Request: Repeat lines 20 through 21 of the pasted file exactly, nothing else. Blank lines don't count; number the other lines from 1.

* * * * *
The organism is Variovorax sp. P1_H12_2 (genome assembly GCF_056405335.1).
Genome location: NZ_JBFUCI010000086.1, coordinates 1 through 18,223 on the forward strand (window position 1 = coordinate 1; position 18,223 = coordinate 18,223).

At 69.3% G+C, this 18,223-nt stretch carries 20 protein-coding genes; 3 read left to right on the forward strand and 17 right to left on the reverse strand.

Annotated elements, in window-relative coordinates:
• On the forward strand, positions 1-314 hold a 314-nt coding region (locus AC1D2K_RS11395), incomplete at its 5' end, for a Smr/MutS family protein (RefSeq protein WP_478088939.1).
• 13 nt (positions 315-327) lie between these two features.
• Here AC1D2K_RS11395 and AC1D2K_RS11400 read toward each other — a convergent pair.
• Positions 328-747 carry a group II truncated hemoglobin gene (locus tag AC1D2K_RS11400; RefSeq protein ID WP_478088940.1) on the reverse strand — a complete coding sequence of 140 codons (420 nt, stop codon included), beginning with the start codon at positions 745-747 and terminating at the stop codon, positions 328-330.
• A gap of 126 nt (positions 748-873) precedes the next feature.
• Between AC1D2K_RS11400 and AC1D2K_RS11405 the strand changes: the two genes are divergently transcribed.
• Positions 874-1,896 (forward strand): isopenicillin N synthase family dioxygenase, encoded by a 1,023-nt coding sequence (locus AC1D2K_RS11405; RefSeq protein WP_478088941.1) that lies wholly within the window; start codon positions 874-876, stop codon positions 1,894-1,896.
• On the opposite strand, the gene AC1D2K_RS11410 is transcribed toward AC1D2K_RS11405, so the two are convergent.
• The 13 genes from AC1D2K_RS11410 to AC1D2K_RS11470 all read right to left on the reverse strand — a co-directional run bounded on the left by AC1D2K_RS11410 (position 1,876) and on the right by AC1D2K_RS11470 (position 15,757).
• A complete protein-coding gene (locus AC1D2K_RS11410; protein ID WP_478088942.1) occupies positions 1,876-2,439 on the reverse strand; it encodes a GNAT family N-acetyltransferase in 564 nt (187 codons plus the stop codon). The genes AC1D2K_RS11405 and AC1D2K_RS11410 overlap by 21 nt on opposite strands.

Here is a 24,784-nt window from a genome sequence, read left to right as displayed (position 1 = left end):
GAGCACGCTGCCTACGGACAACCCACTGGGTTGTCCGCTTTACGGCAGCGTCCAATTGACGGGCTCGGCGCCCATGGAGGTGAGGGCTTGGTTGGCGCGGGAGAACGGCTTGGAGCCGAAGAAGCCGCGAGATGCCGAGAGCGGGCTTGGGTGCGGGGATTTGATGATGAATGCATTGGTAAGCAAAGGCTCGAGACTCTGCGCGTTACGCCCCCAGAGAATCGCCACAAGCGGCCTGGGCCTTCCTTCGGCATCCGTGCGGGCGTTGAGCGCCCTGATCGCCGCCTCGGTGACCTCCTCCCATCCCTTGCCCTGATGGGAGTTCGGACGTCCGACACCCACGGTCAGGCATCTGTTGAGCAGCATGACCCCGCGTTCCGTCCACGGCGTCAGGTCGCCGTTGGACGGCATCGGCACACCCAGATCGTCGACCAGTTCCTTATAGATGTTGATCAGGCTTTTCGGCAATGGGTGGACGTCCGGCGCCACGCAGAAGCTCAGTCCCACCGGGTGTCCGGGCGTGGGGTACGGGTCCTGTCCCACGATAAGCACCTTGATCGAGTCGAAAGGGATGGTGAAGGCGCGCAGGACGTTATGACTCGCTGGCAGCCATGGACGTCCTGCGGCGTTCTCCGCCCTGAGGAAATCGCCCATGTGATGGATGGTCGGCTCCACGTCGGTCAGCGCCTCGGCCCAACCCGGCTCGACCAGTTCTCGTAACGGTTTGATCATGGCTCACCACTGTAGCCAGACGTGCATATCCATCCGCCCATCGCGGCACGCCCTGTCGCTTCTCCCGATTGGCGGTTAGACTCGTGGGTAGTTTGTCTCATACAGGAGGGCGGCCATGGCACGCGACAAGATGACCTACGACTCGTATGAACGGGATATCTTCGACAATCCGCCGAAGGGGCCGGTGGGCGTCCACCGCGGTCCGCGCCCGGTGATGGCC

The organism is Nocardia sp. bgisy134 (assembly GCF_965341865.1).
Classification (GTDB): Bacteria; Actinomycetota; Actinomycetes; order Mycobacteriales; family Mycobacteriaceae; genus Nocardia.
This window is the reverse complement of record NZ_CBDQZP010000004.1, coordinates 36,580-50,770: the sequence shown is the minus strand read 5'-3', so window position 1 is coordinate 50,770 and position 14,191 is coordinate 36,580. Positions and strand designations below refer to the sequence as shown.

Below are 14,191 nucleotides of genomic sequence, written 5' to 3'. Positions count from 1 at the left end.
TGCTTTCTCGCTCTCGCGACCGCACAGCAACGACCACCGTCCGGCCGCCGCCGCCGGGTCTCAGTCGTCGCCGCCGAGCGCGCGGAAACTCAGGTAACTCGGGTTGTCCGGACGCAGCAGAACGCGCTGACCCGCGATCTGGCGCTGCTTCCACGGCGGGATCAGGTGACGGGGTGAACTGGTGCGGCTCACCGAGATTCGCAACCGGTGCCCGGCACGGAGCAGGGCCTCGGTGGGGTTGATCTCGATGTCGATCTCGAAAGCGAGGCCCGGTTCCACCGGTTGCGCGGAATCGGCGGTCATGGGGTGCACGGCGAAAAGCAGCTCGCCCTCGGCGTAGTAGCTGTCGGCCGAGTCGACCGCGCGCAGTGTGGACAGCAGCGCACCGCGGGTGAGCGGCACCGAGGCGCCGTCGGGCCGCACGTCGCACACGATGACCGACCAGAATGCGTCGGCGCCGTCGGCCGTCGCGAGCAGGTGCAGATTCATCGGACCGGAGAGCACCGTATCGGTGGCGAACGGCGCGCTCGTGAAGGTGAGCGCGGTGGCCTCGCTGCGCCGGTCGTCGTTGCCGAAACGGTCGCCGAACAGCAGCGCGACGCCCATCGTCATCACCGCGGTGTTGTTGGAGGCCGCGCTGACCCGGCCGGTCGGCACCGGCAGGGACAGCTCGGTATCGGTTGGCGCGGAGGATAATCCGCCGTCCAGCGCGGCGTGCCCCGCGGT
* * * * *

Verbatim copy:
Below are 14,191 nucleotides of genomic sequence, written 5' to 3'. Positions count from 1 at the left end.
TGCTTTCTCGCTCTCGCGACCGCACAGCAACGACCACCGTCCGGCCGCCGCCGCCGGGTCTCAGTCGTCGCCGCCGAGCGCGCGGAAACTCAGGTAACTCGGGTTGTCCGGACGCAGCAGAACGCGCTGACCCGCGATCTGGCGCTGCTTCCACGGCGGGATCAGGTGACGGGGTGAACTGGTGCGGCTCACCGAGATTCGCAACCGGTGCCCGGCACGGAGCAGGGCCTCGGTGGGGTTGATCTCGATGTCGATCTCGAAAGCGAGGCCCGGTTCCACCGGTTGCGCGGAATCGGCGGTCATGGGGTGCACGGCGAAAAGCAGCTCGCCCTCGGCGTAGTAGCTGTCGGCCGAGTCGACCGCGCGCAGTGTGGACAGCAGCGCACCGCGGGTGAGCGGCACCGAGGCGCCGTCGGGCCGCACGTCGCACACGATGACCGACCAGAATGCGTCGGCGCCGTCGGCCGTCGCGAGCAGGTGCAGATTCATCGGACCGGAGAGCACCGTATCGGTGGCGAACGGCGCGCTCGTGAAGGTGAGCGCGGTGGCCTCGCTGCGCCGGTCGTCGTTGCCGAAACGGTCGCCGAACAGCAGCGCGACGCCCATCGTCATCACCGCGGTGTTGTTGGAGGCCGCGCTGACCCGGCCGGTCGGCACCGGCAGGGACAGCTCGGTATCGGTTGGCGCGGAGGATAATCCGCCGTCCAGCGCGGCGTGCCCCGCGGT